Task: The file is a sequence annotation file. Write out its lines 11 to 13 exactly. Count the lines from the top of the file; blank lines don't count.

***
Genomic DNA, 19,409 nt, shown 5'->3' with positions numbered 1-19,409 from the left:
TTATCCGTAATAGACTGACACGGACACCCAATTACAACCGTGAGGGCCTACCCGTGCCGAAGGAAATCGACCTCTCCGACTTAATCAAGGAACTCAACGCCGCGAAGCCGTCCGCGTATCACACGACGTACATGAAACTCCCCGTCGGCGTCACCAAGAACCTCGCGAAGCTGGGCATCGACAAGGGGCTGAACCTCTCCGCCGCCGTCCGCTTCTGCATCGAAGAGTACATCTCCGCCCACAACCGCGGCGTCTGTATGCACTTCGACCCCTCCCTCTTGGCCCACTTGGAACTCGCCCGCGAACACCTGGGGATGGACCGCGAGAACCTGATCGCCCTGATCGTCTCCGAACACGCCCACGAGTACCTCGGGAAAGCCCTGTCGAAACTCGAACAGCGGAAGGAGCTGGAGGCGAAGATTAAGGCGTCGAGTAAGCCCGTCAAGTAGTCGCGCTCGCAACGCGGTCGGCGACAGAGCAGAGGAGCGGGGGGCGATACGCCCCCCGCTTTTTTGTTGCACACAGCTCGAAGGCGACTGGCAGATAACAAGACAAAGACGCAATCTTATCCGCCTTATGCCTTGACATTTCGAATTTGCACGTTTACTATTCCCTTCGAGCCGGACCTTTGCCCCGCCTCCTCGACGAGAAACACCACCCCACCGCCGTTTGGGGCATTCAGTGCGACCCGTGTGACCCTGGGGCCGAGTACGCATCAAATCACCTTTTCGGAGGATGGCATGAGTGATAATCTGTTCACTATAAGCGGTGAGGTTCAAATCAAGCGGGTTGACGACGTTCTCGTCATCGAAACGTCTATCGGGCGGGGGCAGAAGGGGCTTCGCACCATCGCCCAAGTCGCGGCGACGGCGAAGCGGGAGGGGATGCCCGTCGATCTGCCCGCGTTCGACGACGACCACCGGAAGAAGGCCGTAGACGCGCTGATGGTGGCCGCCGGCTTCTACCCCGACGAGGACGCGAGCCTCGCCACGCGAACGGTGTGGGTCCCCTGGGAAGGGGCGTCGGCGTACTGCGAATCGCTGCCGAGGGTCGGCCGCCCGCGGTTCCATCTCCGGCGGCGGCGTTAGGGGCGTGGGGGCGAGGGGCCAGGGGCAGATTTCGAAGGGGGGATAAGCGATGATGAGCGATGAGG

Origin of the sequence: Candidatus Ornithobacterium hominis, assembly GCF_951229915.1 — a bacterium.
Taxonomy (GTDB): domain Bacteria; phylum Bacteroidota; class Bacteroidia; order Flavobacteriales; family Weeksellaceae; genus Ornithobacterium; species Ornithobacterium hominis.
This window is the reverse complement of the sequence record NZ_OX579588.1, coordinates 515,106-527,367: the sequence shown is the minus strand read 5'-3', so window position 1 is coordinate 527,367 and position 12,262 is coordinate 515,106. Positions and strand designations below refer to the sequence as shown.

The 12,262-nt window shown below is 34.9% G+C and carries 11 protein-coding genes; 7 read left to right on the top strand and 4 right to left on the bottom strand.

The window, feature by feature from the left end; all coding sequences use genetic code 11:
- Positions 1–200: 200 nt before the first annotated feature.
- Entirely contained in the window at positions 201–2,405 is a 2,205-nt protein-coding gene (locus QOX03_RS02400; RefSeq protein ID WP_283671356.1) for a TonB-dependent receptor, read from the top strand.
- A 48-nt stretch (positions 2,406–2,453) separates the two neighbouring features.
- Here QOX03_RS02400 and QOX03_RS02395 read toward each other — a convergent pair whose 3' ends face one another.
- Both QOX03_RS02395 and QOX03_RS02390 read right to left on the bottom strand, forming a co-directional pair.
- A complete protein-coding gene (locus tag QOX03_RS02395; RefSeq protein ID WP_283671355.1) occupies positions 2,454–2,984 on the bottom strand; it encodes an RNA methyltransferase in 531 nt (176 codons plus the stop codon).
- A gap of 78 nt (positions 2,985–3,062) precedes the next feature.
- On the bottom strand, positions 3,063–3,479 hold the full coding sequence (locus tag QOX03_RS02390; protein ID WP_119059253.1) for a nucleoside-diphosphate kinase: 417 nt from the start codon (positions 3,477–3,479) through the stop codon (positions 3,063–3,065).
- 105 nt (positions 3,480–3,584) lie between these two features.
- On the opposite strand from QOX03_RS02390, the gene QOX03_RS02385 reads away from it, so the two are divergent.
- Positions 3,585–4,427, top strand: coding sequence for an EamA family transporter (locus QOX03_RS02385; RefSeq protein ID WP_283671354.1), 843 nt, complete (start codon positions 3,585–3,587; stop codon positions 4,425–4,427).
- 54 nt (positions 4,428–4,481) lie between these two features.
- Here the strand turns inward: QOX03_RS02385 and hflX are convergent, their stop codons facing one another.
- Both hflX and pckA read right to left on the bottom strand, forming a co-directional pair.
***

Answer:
- Here QOX03_RS02400 and QOX03_RS02395 read toward each other — a convergent pair whose 3' ends face one another.
- Both QOX03_RS02395 and QOX03_RS02390 read right to left on the bottom strand, forming a co-directional pair.
- A complete protein-coding gene (locus tag QOX03_RS02395; RefSeq protein ID WP_283671355.1) occupies positions 2,454–2,984 on the bottom strand; it encodes an RNA methyltransferase in 531 nt (176 codons plus the stop codon).